15. hxg3 Qf5 16. Rd1 e4 17. Nh4 Qg5 18. Qb5 d4 19. exd4 Be7 20. Qxg5 Bxg5 21.
Ra1 a6 22. Nf5 Rad8 23. g4 g6 24. Ng3 Rfe8 25. Bc4 Kg7 26. O-O Bf4 27. Ne2 Bc7
28. b4 Ne7 29. Rfd1 Nd5 30. Bxd5 Rxd5 31. c4 Rg5 32. d5 Be5 33. Ra2 Rxg4 34.
Rc2 f5 35. Nc1 f4 36. Kf1 f3 37. gxf3 exf3 38. Rd3 Bh2 39. Ne2 fxe2+ 40. Ke1
Rg1+ 41. Kd2 e1=Q# 0-1

Round 4

After the last round, Rhett clobbered me in three 3 minute blitz game, saying “one more”, but it was only eight minutes before the start of the next round, so I had to decline.  My mind was a little bit mushy to start this game.  I’ve never played the Italian OTB, and not even online as far I can recall.  I wanted to play the “pianissimo” or quiet piano, for the draw.  Yeah, right, it only saw me playing quite cluelessly.  I guess we were technically in a sort of Four Knights, but I didn’t even get that right.

In the end, I got what I wished for, 3.5/4, taking sole first place!  🙂

[Event “2nd Annual Valentines Open”]
[Site “Club Chess!!”]
[Date “2019.02.16”]
[Round “4”]
[White “Brian Rountree”]
[Black “Robert Koehler”]
[Result “1/2-1/2”]
[BlackElo “1559”]
[GameNo “-1”]
[WhiteElo “1845”]

1. e4 Nf6 2. Nc3 e5 3. Bc4 Nc6 4. d3 Bb4 5. Nf3 d6 6. O-O Na5 7. Qe2 Nxc4 8.
dxc4 Bxc3 9. bxc3 h6 10. c5 b6 11. cxd6 Qxd6 12. Qb5+ Nd7 13. Be3 O-O 14. Rfd1
Qe6 15. Qd5 Qxd5 16. Rxd5 f6 17. Rad1 Nb8 18. Rd8 Nc6 19. Rxf8+ Kxf8 20. c4
Be6 21. c5 Nb4 22. Ne1 Nxa2 23. Ra1 Ke7 24. cxb6 axb6 25. Nd3 Rd8 26. f3 Kd6
27. Kf2 c5 28. Ke1 Kc6 29. Bd2 b5 30. Nc1 Nxc1 1/2-1/2

 

Calculations

Round 2

I took a bye on Tuesday, as I was still in the process of changing over my sleep schedule to days for this weekend’s tournament.

In this game, I messed up from a technical play perspective on move seven.  Even on move six, I did not quite calculate far enough, for example 6…f6 is possible due to 6…f6, 7.fxe fxe, 8.Nxe5?? BxNe5, 9.Qh5+ Ke8, 10.BxNc6.  Here is where I cut off the calculation, but instead of recapturing on c6, Black has the obvious 10….Bxb2, winning the Ra1.  Not a difficult line to understand, one simply has to calculate it deeply enough.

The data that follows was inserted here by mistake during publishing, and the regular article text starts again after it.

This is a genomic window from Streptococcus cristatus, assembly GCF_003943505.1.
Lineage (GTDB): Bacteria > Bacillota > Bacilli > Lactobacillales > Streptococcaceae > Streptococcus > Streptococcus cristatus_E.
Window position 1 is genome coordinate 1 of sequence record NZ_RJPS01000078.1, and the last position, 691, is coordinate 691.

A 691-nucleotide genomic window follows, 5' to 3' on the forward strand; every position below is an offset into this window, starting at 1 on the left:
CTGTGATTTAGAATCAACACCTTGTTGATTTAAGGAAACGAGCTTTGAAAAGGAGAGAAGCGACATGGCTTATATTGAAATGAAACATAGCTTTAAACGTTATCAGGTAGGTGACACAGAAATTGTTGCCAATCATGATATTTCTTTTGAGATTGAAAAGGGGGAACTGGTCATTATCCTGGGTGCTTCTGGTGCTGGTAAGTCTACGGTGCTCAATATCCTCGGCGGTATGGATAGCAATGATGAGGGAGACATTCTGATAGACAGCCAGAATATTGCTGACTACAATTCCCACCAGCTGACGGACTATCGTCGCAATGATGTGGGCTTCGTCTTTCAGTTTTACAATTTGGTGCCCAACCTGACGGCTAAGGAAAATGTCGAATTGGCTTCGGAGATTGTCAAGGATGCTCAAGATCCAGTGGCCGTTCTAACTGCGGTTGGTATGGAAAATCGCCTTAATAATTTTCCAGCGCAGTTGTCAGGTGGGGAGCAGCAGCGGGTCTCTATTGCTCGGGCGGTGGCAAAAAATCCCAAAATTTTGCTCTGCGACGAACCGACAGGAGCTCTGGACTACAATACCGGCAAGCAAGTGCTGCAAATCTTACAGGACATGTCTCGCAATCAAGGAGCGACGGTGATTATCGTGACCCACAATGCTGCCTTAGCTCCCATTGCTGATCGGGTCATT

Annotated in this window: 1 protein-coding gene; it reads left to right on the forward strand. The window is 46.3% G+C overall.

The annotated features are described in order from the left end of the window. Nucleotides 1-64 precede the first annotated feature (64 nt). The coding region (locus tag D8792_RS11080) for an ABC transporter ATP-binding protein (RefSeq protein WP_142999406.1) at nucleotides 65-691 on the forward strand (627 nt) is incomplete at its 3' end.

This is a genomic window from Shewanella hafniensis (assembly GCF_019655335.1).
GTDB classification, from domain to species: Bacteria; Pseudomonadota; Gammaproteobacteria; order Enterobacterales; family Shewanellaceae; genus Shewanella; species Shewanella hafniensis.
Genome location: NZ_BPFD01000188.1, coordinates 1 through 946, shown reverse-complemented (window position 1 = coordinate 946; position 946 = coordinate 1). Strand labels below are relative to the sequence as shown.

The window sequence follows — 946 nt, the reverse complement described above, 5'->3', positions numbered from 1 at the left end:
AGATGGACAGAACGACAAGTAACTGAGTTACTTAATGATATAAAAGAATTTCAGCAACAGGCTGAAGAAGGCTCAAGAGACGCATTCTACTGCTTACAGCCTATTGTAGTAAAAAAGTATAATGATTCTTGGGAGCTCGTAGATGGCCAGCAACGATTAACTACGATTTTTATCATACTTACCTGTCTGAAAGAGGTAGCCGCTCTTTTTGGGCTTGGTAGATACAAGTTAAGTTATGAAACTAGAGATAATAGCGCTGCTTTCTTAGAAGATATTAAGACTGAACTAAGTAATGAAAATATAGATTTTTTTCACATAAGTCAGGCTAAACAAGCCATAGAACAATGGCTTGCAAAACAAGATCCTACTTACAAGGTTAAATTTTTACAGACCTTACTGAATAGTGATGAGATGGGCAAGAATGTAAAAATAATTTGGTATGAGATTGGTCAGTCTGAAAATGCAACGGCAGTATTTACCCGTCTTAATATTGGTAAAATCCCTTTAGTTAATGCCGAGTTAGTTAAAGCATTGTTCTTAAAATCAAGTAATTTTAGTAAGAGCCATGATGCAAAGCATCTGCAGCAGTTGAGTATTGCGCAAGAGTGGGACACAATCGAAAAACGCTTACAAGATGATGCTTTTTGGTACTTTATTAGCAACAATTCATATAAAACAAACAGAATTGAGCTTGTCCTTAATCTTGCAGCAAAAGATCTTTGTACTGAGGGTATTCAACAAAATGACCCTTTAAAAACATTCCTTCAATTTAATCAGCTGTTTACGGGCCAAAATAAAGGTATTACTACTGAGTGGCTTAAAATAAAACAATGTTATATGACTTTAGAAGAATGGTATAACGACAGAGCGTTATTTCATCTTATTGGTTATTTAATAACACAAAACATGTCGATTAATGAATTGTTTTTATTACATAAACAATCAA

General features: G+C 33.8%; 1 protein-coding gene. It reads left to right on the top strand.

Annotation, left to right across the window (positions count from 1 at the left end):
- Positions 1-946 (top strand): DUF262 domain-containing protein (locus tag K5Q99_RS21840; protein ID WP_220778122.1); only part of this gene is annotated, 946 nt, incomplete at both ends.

7…BxNf3  Certainly, this didn’t feel right but it fit in with my calculations.  After the game, Sam pointed out that move-order matters here, so 7…BxNe5!, 8.BxB BxN, 9.QxB QxB now gets me the position that I was aiming for.

10.Be2!  The move that I failed to consider when playing both 6…Bg4, and 7…BxNf3.  I had seen this resource by move 8, but needed to include it on calculations at moves 6 and 7, to save the pawn.

[Event “Strong Swiss”]
[Site “Club Chess!!”]
[Date “2019.02.13”]
[Round “2”]
[White “Sam Bridle”]
[Black “Brian Rountree”]
[Result “1/2-1/2”]
[BlackElo “1845”]
[GameNo “-1”]
[WhiteElo “1800”]

1. b3 e5 2. Bb2 Nc6 3. e3 d5 4. Bb5 Bd6 5. f4 Qe7 6. Nf3 Bg4 7. fxe5 Bxf3 8.
exd6 Qh4+ 9. g3 Qg4 10. Be2 Bxe2 11. Qxe2 Qxe2+ 12. Kxe2 f6 13. dxc7 Kd7 14.
Na3 a6 15. c4 Nge7 16. cxd5 Nxd5 17. Nc2 Rac8 18. Rac1 Rxc7 19. e4 Re8 20. Kf3
Ndb4 21. Nxb4 Nxb4 22. Rxc7+ Kxc7 23. d4 Nxa2 24. Ba3 Kd7 25. Re1 Nc3 26. Re3
Nb5 27. Bb2 Rc8 28. h3 Rc2 29. Re2 Rc8 1/2-1/2

Round 1 – Strong Swiss

Round 1

Mark was held up by a meeting at work, and only had 40 minutes on his clock for the start of the game.  As per usual, Mark acted like the clock didn’t exist until he got somewhere under ten minutes.  The “extra” time benefited me greatly, but I still got down on the clock from having an hour advantage at one point, to having two minutes left to his four.

IMO, this game was really decided in time-trouble, although it may not look like it at first.  I felt that Mark’s 34…Bd4+? was a critical mistake, and it was.  34…d4 was the natural move that I felt would make any win by White quite problematic.

I also pointed out that I spent a long time on the only move 16.g3, because I realized that he could probably sac the knight for three pawns with 16….Nxf4, and it is the number one move.  This is also why I decided on 17.Nh4, to cut that sac out.  For all the very long while that I spent staring at the …Nxf4 sac, as if hoping it would somehow go away, Mark, to my relief, didn’t take the idea seriously.

[Event “Strong Swiss”]
[Site “Club Chess!!”]
[Date “2019.02.07”]
[Round “1”]
[White “Brian Rountree”]
[Black “Mark McGough”]
[Result “1-0”]
[BlackElo “1863”]
[GameNo “-1”]
[WhiteElo “1845”]

1. e4 d6 2. d4 g6 3. f4 Bg7 4. Nf3 Bg4 5. Be2 c5 6. c3 Qb6 7. d5 Nf6 8. Nbd2
O-O 9. c4 e6 10. dxe6 fxe6 11. Ng5 Bxe2 12. Qxe2 d5 13. O-O h6 14. Ngf3 Nbd7
15. e5 Nh5 16. g3 Kh7 17. Nh4 Rfd8 18. Nxg6 Kxg6 19. Qg4+ Kh7 20. Qxh5 Rf8 21.
b3 Qb4 22. Qe2 Qc3 23. Rb1 Rf5 24. Nf3 Raf8 25. Bb2 Qa5 26. Qd3 Kg8 27. Nh4
R5f7 28. a3 Qb6 29. Bc3 Qc6 30. cxd5 Qxd5 31. Qxd5 exd5 32. e6 Bxc3 33. exf7+
Rxf7 34. Rf3 Bd4+ 35. Kf1 Nf6 36. Nf5 Ne4 37. Nxh6+ Kg7 38. Nxf7 Nd2+ 39. Kg2
Nxb1 40. Nd6 b6 41. Nf5+ Kf6 42. Nxd4 cxd4 43. Rd3 Nxa3 44. Rxd4 Ke6 45. Ra4
Nb5 46. Kf3 a5 47. h4 d4 48. h5 d3 49. Ke3 Nc3 50. Kxd3 1-0